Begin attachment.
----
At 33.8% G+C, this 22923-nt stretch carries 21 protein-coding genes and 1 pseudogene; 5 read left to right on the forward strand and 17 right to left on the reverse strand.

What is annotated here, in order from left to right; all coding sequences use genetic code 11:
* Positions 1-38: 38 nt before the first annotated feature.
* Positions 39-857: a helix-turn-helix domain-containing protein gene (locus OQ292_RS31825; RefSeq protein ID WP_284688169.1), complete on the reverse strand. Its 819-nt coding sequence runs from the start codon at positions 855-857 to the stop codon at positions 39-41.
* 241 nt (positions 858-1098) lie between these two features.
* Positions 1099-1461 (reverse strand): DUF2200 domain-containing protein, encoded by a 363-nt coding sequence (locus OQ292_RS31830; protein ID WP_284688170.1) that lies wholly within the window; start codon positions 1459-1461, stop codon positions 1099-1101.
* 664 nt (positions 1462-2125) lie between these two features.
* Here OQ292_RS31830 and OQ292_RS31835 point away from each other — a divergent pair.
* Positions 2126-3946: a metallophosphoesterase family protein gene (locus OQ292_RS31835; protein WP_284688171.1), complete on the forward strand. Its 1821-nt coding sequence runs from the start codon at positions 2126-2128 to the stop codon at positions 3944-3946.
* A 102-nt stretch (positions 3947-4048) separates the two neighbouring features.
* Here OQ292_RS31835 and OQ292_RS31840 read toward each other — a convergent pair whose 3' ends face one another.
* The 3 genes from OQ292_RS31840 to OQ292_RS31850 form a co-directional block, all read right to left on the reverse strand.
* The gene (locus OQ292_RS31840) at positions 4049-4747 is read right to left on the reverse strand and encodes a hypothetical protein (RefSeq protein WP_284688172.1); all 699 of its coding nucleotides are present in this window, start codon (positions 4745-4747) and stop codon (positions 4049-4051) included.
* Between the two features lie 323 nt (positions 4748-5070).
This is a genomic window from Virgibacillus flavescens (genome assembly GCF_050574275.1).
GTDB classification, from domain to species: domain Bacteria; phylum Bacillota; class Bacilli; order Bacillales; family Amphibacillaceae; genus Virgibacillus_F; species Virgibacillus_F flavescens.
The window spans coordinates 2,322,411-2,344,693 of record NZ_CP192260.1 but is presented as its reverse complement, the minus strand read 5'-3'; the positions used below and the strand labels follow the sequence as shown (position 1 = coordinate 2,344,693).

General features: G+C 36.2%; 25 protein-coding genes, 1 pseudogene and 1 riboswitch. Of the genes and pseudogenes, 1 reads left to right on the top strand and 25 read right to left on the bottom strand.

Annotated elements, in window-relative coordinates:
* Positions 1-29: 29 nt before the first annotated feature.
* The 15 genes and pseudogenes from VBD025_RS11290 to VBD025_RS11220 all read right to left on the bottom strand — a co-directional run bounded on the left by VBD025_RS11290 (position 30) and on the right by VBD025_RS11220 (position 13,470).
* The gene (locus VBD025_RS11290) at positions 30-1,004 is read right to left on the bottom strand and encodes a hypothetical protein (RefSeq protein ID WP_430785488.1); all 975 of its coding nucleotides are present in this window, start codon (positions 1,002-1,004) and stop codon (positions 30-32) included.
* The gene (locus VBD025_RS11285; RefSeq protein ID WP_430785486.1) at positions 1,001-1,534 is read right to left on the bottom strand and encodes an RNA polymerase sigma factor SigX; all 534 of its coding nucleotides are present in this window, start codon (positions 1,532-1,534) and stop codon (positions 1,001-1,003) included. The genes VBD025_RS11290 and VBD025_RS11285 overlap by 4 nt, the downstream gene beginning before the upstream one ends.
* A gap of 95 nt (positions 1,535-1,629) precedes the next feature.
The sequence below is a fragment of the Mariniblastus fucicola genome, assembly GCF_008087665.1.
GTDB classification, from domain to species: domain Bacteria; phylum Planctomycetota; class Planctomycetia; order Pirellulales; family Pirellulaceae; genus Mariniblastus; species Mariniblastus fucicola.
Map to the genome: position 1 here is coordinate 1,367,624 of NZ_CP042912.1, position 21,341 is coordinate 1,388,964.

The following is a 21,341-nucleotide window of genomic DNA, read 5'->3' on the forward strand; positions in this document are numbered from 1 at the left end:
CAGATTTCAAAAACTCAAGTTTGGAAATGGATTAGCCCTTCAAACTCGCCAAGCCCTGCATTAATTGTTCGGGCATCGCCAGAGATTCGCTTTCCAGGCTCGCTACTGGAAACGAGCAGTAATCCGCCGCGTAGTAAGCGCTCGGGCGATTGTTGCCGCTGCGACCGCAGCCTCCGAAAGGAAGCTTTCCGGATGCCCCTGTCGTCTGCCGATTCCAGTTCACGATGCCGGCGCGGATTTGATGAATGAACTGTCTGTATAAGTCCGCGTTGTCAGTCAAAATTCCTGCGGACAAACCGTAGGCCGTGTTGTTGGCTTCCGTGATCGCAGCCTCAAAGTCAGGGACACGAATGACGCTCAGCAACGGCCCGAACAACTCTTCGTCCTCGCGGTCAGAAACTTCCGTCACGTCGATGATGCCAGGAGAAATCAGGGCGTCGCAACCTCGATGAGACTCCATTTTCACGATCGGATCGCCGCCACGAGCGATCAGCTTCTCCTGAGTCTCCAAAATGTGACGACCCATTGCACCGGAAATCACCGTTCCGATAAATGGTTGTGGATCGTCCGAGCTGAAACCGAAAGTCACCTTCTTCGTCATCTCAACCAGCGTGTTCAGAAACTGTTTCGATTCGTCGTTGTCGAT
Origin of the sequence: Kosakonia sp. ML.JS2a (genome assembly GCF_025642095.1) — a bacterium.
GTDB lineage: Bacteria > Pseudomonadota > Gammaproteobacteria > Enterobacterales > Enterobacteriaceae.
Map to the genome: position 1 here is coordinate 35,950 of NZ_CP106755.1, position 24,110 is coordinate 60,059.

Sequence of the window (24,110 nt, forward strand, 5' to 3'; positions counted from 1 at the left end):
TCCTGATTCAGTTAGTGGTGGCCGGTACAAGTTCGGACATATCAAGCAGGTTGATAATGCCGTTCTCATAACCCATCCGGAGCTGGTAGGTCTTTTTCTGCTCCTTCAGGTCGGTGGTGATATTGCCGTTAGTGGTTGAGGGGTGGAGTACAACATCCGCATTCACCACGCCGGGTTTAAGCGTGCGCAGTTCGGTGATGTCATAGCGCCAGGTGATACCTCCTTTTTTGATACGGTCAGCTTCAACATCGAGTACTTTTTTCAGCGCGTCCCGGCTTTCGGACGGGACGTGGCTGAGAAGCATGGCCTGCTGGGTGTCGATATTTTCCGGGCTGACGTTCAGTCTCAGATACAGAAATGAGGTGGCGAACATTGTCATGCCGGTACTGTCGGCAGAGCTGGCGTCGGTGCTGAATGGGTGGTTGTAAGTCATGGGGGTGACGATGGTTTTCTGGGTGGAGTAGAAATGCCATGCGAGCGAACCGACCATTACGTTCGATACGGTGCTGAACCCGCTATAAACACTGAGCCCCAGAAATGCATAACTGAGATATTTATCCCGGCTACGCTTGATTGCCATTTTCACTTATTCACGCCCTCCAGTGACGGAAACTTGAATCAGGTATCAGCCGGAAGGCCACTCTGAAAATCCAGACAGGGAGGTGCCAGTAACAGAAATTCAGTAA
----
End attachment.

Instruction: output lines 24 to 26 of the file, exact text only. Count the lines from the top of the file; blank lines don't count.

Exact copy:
* A gap of 95 nt (positions 1,535-1,629) precedes the next feature.
The sequence below is a fragment of the Mariniblastus fucicola genome, assembly GCF_008087665.1.
GTDB classification, from domain to species: domain Bacteria; phylum Planctomycetota; class Planctomycetia; order Pirellulales; family Pirellulaceae; genus Mariniblastus; species Mariniblastus fucicola.